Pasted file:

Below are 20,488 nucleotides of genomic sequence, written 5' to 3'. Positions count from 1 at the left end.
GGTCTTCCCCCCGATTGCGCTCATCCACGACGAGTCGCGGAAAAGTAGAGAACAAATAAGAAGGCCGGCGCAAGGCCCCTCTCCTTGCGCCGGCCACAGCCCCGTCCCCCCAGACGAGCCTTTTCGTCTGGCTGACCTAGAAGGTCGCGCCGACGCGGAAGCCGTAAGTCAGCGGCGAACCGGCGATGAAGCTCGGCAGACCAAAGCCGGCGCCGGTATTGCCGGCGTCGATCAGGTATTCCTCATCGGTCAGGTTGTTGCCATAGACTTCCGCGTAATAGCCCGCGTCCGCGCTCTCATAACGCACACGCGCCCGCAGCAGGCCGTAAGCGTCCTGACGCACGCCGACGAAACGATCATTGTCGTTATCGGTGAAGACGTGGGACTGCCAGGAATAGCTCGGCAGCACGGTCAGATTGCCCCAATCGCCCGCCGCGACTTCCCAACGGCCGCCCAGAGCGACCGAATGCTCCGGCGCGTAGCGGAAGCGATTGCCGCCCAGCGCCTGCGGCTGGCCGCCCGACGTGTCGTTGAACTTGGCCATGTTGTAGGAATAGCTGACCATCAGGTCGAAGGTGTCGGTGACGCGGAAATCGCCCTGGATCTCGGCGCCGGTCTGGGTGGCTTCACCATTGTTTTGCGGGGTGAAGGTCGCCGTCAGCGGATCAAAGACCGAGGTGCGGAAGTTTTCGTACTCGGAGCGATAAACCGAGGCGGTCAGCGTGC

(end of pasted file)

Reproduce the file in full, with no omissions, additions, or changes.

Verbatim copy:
Below are 20,488 nucleotides of genomic sequence, written 5' to 3'. Positions count from 1 at the left end.
GGTCTTCCCCCCGATTGCGCTCATCCACGACGAGTCGCGGAAAAGTAGAGAACAAATAAGAAGGCCGGCGCAAGGCCCCTCTCCTTGCGCCGGCCACAGCCCCGTCCCCCCAGACGAGCCTTTTCGTCTGGCTGACCTAGAAGGTCGCGCCGACGCGGAAGCCGTAAGTCAGCGGCGAACCGGCGATGAAGCTCGGCAGACCAAAGCCGGCGCCGGTATTGCCGGCGTCGATCAGGTATTCCTCATCGGTCAGGTTGTTGCCATAGACTTCCGCGTAATAGCCCGCGTCCGCGCTCTCATAACGCACACGCGCCCGCAGCAGGCCGTAAGCGTCCTGACGCACGCCGACGAAACGATCATTGTCGTTATCGGTGAAGACGTGGGACTGCCAGGAATAGCTCGGCAGCACGGTCAGATTGCCCCAATCGCCCGCCGCGACTTCCCAACGGCCGCCCAGAGCGACCGAATGCTCCGGCGCGTAGCGGAAGCGATTGCCGCCCAGCGCCTGCGGCTGGCCGCCCGACGTGTCGTTGAACTTGGCCATGTTGTAGGAATAGCTGACCATCAGGTCGAAGGTGTCGGTGACGCGGAAATCGCCCTGGATCTCGGCGCCGGTCTGGGTGGCTTCACCATTGTTTTGCGGGGTGAAGGTCGCCGTCAGCGGATCAAAGACCGAGGTGCGGAAGTTTTCGTACTCGGAGCGATAAACCGAGGCGGTCAGCGTGC